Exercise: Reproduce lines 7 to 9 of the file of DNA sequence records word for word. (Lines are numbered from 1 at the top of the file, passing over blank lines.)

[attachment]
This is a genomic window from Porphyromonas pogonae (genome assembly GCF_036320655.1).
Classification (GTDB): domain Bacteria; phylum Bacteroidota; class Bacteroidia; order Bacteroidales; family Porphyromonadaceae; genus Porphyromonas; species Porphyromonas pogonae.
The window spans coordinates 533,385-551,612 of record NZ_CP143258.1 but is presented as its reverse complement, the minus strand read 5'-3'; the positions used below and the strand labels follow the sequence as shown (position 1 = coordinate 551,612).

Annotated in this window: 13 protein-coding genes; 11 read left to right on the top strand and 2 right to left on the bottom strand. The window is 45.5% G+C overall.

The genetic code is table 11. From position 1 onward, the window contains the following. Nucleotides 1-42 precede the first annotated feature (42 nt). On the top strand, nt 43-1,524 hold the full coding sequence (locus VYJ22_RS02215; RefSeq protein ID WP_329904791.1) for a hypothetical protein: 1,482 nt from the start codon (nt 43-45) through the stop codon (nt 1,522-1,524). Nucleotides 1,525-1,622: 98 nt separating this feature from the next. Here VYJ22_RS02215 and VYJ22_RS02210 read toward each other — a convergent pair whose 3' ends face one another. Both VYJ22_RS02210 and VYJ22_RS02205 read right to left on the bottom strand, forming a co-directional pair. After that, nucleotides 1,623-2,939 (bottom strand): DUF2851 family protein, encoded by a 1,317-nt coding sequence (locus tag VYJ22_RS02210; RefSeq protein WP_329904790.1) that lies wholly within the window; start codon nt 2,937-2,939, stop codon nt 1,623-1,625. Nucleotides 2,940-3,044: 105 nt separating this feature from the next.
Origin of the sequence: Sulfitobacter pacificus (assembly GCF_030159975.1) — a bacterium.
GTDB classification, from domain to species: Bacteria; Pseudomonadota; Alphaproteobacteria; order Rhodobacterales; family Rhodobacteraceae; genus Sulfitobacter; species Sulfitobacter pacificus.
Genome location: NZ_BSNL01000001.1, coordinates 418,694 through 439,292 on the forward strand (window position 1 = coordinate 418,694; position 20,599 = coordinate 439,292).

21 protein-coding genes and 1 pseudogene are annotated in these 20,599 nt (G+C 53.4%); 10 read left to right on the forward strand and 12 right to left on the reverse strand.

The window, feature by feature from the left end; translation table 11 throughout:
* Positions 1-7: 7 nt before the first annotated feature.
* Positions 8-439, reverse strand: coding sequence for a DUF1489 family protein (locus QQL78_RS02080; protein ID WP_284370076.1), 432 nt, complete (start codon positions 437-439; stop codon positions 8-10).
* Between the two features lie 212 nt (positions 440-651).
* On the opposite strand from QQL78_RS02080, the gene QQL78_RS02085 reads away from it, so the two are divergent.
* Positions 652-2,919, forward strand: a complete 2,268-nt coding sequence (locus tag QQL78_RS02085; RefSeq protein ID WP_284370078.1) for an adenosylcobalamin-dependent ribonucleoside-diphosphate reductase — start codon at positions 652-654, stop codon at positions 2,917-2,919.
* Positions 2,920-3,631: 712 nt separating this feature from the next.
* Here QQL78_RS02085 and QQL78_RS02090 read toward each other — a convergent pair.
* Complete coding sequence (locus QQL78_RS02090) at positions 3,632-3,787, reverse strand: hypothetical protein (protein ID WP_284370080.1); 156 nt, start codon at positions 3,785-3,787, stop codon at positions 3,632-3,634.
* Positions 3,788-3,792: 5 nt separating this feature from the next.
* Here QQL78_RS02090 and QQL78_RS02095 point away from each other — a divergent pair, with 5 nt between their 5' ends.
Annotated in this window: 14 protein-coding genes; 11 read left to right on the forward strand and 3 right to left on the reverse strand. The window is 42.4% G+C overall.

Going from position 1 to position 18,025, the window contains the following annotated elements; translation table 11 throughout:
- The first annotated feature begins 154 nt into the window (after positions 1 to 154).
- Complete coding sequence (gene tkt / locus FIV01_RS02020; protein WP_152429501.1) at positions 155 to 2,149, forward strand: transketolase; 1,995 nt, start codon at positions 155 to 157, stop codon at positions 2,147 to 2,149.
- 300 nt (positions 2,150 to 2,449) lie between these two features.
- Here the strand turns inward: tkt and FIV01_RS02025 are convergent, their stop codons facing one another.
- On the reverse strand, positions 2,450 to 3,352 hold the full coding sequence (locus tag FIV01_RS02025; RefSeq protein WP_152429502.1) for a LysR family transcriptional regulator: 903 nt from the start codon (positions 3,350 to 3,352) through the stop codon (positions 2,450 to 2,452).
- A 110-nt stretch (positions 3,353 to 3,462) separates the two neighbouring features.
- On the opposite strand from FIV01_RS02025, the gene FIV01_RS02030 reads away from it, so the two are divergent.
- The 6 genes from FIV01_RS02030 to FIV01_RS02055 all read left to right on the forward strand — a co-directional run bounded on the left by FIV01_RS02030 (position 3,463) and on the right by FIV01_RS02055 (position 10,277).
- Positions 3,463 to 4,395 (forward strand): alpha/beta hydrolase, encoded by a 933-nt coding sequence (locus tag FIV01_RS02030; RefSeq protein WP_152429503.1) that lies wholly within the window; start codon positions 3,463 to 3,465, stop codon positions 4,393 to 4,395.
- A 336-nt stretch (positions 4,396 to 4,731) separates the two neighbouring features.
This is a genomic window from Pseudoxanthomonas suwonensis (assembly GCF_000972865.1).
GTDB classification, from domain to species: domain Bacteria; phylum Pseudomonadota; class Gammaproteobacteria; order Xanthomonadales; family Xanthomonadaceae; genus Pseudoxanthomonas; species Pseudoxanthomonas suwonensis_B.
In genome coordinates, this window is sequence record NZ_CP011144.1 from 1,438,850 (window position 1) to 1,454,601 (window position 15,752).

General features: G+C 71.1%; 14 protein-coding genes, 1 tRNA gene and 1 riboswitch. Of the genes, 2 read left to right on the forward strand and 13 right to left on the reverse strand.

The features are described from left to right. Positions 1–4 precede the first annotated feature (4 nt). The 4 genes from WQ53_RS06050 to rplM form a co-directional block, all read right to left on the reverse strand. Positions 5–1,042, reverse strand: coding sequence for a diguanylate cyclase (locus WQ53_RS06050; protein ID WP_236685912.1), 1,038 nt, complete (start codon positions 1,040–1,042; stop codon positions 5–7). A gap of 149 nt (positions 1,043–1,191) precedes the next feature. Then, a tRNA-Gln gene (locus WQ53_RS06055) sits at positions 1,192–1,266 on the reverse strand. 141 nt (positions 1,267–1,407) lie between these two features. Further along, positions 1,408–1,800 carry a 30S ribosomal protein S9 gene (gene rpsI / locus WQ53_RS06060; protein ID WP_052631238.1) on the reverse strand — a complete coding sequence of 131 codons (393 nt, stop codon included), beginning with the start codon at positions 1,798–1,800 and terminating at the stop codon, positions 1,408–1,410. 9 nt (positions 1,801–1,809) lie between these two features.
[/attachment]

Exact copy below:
GTDB classification, from domain to species: Bacteria; Pseudomonadota; Alphaproteobacteria; order Rhodobacterales; family Rhodobacteraceae; genus Sulfitobacter; species Sulfitobacter pacificus.
Genome location: NZ_BSNL01000001.1, coordinates 418,694 through 439,292 on the forward strand (window position 1 = coordinate 418,694; position 20,599 = coordinate 439,292).

21 protein-coding genes and 1 pseudogene are annotated in these 20,599 nt (G+C 53.4%); 10 read left to right on the forward strand and 12 right to left on the reverse strand.